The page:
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ASEAN ANALYSIS  6 August 2010

The Asean Economic Community draws closer

By David Swartzentruber
AseanAffairs   6 August 2010

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Needs make for strange bedfellows

At week’s end an interesting development in Thailand may portend future battles centering around economic steps taken by individual Asean countries and provisions that the country has agreed to in signing Asean treaties.

The National Telecommunications Commission of Thailand is preparing for an auction of the 3G spectrum in September. The commission has dreamed up a rule, published on its web site, to curb what is described as “foreign domination” of the local telecoms industry. Foreign dominance is regarded as determining policy or exercising control beyond the amount of shares owned and determined by law.

The rule would bar foreigners from senior management from managers to top executive as well as taking nationality into consideration when bidding on the new 3G licenses.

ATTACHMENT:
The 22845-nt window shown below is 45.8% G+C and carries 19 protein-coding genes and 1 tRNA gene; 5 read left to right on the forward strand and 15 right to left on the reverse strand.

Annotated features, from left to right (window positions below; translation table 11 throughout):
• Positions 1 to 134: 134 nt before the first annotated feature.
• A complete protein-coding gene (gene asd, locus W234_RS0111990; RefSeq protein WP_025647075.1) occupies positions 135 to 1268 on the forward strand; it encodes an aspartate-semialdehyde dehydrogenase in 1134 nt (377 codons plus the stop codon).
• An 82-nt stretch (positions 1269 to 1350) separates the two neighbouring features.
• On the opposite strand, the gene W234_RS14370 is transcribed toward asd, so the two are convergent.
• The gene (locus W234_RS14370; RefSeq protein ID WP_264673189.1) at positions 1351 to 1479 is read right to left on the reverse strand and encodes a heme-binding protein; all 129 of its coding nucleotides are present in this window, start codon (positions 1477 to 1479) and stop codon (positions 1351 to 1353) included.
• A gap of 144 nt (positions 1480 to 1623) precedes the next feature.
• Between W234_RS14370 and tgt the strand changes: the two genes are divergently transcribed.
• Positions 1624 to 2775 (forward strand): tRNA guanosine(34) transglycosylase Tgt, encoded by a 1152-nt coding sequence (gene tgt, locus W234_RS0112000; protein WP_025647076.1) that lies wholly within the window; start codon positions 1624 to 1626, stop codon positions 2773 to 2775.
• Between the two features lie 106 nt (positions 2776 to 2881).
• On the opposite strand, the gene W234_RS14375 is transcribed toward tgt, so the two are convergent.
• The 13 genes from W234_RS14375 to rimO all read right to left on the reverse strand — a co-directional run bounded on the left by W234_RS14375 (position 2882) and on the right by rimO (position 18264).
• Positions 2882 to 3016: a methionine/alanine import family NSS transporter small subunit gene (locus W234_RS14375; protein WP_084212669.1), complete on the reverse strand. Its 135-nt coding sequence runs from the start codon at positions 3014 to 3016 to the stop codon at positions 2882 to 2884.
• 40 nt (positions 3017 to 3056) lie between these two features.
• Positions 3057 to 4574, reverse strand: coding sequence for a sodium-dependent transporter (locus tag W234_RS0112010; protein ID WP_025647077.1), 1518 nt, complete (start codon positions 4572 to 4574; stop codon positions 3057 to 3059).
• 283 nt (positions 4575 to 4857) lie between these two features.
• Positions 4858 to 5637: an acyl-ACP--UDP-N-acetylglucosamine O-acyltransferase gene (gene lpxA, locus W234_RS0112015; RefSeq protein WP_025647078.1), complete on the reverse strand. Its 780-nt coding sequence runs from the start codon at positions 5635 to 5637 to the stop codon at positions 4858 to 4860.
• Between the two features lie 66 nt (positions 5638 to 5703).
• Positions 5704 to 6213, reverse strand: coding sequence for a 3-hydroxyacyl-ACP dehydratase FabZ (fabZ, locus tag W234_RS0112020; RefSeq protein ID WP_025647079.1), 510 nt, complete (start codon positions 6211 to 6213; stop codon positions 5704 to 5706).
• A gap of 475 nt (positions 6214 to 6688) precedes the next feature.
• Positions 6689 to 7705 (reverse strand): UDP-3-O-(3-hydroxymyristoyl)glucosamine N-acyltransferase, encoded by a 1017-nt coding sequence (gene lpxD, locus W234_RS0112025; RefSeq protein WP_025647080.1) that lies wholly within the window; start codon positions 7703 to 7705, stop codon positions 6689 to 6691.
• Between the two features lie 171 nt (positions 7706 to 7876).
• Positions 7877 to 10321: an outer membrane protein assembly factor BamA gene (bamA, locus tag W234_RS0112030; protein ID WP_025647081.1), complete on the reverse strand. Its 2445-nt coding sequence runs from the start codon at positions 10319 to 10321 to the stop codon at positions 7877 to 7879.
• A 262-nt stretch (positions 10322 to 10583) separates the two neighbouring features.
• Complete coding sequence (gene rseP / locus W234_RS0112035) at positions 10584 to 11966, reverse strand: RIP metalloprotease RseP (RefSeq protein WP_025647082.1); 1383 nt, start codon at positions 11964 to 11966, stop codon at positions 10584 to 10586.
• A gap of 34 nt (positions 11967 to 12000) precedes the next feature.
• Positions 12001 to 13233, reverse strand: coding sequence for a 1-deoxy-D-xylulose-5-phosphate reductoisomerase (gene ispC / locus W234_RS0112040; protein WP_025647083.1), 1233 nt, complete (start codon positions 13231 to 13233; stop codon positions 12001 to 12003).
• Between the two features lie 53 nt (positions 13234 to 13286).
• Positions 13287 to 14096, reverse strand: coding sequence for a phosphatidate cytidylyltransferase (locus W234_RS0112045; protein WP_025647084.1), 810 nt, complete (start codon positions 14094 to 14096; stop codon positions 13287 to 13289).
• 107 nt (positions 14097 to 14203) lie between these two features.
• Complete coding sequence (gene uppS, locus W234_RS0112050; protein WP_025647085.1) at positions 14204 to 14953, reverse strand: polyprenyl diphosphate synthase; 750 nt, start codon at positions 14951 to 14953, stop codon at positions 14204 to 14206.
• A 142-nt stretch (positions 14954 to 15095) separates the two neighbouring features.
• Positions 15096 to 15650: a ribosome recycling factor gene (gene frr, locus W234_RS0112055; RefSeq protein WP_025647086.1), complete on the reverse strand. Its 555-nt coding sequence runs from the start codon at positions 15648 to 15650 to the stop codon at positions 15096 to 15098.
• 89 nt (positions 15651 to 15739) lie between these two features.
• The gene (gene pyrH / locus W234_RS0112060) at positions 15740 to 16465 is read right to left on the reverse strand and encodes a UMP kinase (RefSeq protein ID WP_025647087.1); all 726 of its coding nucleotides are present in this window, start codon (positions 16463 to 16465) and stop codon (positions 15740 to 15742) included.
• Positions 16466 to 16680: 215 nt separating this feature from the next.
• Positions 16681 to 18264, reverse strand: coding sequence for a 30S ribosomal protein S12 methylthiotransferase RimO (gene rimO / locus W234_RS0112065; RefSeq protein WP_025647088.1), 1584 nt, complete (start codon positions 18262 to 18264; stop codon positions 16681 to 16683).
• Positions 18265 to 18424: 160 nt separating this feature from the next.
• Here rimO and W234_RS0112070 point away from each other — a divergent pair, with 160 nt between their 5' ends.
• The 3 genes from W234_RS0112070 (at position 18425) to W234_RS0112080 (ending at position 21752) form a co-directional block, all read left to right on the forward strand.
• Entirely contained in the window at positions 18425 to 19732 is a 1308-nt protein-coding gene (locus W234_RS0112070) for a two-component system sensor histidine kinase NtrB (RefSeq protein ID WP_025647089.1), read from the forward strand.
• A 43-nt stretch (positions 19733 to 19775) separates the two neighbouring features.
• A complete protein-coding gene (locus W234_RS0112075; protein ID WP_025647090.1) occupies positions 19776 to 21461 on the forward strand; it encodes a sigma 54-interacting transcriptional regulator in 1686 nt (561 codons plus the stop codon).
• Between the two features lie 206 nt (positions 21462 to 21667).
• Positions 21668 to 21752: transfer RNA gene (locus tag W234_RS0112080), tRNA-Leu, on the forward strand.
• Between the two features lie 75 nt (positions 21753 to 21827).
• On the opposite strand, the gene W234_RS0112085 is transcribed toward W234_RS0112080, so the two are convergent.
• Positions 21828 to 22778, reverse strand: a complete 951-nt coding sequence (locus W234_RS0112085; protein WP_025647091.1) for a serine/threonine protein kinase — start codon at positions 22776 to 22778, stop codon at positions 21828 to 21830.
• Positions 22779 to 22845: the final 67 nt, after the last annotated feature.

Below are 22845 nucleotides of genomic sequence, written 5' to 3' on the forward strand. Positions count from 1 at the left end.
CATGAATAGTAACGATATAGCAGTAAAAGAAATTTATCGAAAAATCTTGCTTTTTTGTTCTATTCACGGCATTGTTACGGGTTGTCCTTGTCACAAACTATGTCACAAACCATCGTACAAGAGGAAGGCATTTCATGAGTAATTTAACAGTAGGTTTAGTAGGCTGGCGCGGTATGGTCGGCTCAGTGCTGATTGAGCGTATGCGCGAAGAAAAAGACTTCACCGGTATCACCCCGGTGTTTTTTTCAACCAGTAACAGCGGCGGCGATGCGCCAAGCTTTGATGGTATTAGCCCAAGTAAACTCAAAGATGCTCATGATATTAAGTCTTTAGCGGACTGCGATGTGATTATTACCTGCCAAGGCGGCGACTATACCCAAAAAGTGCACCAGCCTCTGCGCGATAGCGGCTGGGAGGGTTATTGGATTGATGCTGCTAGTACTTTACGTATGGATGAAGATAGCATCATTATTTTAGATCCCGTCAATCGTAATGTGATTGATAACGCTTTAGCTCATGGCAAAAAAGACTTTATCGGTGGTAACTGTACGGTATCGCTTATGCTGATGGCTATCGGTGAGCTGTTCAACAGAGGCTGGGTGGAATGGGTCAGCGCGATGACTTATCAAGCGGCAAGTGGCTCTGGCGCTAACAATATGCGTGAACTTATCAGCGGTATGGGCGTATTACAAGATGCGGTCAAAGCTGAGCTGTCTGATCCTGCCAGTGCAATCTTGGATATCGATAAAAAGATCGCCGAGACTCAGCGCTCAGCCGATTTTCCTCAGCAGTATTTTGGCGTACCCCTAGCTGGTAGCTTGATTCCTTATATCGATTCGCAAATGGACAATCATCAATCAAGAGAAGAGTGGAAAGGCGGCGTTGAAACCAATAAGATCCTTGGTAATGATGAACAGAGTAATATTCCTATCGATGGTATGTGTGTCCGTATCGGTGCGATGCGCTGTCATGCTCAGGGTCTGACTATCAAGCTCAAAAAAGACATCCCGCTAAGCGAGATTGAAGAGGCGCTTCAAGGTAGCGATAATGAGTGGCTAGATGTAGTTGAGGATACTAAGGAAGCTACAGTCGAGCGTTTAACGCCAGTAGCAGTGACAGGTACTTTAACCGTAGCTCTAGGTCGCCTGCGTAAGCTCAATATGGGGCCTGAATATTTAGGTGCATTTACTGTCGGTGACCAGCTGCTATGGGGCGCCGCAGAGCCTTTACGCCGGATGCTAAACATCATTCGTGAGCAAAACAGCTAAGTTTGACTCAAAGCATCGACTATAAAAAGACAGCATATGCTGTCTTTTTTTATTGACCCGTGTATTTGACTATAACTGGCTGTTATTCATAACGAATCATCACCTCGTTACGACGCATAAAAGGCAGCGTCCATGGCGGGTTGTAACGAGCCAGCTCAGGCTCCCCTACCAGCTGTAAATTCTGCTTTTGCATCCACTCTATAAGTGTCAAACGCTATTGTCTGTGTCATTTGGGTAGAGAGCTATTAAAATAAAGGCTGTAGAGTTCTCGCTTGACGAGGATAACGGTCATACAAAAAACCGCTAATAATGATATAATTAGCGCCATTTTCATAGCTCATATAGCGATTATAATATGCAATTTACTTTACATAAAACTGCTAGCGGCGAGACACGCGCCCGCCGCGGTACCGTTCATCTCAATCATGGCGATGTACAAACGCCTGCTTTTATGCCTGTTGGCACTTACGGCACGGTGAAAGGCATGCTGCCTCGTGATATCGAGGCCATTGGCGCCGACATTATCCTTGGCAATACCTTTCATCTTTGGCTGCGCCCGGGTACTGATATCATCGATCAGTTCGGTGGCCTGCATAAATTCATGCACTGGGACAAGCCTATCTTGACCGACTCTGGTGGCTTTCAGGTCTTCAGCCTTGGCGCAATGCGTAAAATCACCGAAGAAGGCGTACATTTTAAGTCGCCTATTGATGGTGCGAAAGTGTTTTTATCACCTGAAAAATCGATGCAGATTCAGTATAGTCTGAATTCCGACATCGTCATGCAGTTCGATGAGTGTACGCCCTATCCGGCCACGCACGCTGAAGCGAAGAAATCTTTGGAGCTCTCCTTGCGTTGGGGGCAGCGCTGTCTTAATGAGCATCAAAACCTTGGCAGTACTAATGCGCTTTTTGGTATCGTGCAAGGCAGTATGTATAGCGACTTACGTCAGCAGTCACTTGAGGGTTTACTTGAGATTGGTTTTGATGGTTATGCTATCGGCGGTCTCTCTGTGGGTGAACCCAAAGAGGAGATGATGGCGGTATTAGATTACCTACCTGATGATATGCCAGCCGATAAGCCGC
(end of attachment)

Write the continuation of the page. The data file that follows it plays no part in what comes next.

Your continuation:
It would appear that if the rule is adopted it would go against provisions of the Asean Economic Community (AEC) agreement that allow for liberalizing the service sector, including telecoms, and allowing foreign ownership up to 75 percent. The AEC goes into effect in 2015 and this NTC move seems to counter liberalization.

There is already Singapore and Norwegian involvement in the local telecoms industry. A mobile telephone company also said that the rule would have no impact on it because the rule could not be applied retroactively.

In addition the NTC went on the road to drum up interest in the upcoming 3G auction and there was apparently substantial interest from Chinese, Malaysian, Korean and Japanese companies. If the rule were to be adopted the NTC would appear to those companies as somewhat disingenuous in its road show efforts and the NTC could be accused of squandering taxpayer money for the roadshows.

For the sake of progress in its telecom industry, as it already lags behind other Asean countries, Thailand would be wise to drop this short-sighted nationalistic regulation, not to mention that adopting the rule would place it into conflict with the provisions of the Asean Economic Community that have previously been signed.

The public hearing is scheduled for August 20.

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